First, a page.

Small but eye-catching, the omamori (お守り) is one of the constants in any Shinto shrine or Buddhist temple in Japan. Although its name directly translates to “protection,” these amulets can symbolize a wide variety of purposes—from wishing for the safety of one’s family to hoping for success in school examinations or finding a marriage partner. These purposes are reflected in the kanji, or Chinese characters that appear at the center of an omamori.

Although Japanese people have had a history in making protective ornaments from as early as the 3rd and 4th CE, the omamori as we know it today came about during the 17th century. In modern-day Japan, the patterns used in an omamori can vary from place to place. However, its design stays largely traditional and has not seen significant changes for the past several years.

Outside of temples and shrines, omamoris are so entrenched in Japanese culture that more commercialized versions of them are often being created. In recent years, Japan Post held a campaign that allowed you to create a paper omamori with custom designs and writing, to be sent to friends or loved ones. This year, entertainment company Bushiroad debuted a capsule toy also inspired by the omamori.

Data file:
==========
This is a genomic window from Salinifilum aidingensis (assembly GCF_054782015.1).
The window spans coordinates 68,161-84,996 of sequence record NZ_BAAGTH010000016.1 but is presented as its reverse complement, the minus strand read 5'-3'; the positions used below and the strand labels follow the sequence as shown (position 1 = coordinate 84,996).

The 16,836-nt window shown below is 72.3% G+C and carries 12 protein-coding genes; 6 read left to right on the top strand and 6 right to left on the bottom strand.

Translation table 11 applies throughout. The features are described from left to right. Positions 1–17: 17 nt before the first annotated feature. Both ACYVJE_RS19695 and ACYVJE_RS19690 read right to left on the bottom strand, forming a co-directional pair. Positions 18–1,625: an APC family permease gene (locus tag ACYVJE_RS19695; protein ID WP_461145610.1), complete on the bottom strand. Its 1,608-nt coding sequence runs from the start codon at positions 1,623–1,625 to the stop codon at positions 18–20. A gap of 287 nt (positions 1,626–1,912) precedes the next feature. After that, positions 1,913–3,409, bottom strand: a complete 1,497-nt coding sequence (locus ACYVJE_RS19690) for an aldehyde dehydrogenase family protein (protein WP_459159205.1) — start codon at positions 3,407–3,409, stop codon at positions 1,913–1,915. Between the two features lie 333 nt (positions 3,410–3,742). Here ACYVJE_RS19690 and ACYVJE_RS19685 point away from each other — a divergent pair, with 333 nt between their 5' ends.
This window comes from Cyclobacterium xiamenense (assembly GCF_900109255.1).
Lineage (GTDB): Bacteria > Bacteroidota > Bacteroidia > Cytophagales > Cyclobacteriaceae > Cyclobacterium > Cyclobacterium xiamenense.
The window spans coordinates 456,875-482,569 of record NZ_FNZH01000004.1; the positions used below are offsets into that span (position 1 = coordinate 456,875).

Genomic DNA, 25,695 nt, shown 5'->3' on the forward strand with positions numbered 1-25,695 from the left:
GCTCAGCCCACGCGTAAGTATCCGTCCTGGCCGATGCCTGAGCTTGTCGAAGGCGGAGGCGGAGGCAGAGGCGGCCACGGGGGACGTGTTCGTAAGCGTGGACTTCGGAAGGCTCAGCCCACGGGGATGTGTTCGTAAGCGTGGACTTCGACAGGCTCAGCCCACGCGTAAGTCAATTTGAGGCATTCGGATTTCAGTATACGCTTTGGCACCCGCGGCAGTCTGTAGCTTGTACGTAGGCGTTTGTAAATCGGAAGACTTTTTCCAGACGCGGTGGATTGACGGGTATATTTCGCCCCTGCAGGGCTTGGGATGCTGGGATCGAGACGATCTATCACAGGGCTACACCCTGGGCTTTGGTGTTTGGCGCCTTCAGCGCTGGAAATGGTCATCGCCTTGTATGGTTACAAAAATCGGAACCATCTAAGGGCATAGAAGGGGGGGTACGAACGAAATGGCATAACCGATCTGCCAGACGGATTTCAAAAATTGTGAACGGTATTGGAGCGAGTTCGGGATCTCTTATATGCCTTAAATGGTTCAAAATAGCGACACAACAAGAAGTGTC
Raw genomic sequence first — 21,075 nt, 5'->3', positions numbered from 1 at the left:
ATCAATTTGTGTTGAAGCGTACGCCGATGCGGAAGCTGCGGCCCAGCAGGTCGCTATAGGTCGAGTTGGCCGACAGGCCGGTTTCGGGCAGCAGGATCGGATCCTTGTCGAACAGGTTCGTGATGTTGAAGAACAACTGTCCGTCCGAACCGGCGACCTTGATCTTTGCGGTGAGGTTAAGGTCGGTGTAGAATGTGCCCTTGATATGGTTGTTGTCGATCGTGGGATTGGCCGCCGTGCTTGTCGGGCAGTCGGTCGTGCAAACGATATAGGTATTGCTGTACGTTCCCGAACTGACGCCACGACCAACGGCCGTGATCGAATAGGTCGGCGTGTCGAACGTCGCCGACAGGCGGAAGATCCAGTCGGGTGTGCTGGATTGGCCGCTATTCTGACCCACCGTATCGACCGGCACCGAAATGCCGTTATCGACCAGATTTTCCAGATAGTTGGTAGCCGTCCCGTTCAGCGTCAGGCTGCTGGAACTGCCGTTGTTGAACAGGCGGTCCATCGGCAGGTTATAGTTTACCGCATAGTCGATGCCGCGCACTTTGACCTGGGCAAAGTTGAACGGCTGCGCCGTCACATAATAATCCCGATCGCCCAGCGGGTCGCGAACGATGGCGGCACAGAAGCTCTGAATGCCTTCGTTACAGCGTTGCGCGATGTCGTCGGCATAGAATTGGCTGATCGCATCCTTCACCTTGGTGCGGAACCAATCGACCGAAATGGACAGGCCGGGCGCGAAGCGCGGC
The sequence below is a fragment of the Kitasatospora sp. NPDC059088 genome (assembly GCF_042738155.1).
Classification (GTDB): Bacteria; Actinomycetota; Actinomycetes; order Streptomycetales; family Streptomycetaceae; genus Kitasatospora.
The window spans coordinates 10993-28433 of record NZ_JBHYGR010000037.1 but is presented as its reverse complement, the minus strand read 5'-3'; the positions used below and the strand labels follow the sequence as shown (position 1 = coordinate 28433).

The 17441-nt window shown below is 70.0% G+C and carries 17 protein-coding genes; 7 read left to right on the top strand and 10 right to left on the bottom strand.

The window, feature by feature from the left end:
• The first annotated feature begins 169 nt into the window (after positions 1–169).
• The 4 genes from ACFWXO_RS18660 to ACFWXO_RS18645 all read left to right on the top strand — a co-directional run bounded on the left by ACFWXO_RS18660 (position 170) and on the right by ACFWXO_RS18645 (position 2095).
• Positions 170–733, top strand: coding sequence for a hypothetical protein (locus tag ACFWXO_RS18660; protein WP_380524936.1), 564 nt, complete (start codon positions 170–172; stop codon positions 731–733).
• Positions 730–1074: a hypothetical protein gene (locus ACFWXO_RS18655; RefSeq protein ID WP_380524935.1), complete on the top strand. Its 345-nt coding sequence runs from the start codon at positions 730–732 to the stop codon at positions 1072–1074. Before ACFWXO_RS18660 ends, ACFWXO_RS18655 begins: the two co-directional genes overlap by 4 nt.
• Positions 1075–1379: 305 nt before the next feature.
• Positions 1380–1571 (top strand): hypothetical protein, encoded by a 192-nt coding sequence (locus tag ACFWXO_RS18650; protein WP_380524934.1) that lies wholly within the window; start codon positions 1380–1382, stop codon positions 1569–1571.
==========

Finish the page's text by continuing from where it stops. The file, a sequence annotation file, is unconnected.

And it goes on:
The “Super Casual Omamori” is marketed as a more modern version of traditional omamoris, with colorful, emoji-like patterns as its background and everyday phrases replacing the formal kanji characters in a typical omamori.

There are six designs of these capsule toys available, with phrases such as “Awesome (サイコー),” “Good luck! (がんばれ),” “It’ll work out (なんとかなる),” and “Lucky (運いい),” which also has a smiling poop pattern as a play on how the phrase sounds similar to the Japanese word for poop.

One Super Casual Omamori is priced at 300 JPY, and can be found in capsule toy corners and dispensers all across Japan.

By - Jen Laforteza.